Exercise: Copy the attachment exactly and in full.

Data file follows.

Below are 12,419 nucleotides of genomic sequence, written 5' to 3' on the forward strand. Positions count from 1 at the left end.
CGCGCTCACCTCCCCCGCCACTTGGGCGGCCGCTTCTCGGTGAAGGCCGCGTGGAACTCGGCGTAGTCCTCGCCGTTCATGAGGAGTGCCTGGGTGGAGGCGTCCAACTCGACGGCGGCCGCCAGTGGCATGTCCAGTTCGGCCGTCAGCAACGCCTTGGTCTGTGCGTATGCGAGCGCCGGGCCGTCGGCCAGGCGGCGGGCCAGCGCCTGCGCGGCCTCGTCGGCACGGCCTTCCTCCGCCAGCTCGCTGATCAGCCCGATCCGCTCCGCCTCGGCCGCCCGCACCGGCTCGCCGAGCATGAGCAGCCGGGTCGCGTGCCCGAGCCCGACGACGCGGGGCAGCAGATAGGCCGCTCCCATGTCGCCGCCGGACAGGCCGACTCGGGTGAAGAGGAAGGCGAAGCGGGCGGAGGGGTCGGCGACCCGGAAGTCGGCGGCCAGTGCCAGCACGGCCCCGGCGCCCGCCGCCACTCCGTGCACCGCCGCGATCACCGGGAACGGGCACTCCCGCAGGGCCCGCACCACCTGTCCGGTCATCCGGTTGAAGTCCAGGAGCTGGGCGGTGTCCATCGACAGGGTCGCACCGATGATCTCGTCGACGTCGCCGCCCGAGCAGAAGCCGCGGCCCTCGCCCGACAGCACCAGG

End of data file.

Below are 12,419 nucleotides of genomic sequence, written 5' to 3' on the forward strand. Positions count from 1 at the left end.
CGCGCTCACCTCCCCCGCCACTTGGGCGGCCGCTTCTCGGTGAAGGCCGCGTGGAACTCGGCGTAGTCCTCGCCGTTCATGAGGAGTGCCTGGGTGGAGGCGTCCAACTCGACGGCGGCCGCCAGTGGCATGTCCAGTTCGGCCGTCAGCAACGCCTTGGTCTGTGCGTATGCGAGCGCCGGGCCGTCGGCCAGGCGGCGGGCCAGCGCCTGCGCGGCCTCGTCGGCACGGCCTTCCTCCGCCAGCTCGCTGATCAGCCCGATCCGCTCCGCCTCGGCCGCCCGCACCGGCTCGCCGAGCATGAGCAGCCGGGTCGCGTGCCCGAGCCCGACGACGCGGGGCAGCAGATAGGCCGCTCCCATGTCGCCGCCGGACAGGCCGACTCGGGTGAAGAGGAAGGCGAAGCGGGCGGAGGGGTCGGCGACCCGGAAGTCGGCGGCCAGTGCCAGCACGGCCCCGGCGCCCGCCGCCACTCCGTGCACCGCCGCGATCACCGGGAACGGGCACTCCCGCAGGGCCCGCACCACCTGTCCGGTCATCCGGTTGAAGTCCAGGAGCTGGGCGGTGTCCATCGACAGGGTCGCACCGATGATCTCGTCGACGTCGCCGCCCGAGCAGAAGCCGCGGCCCTCGCCCGACAGCACCAGG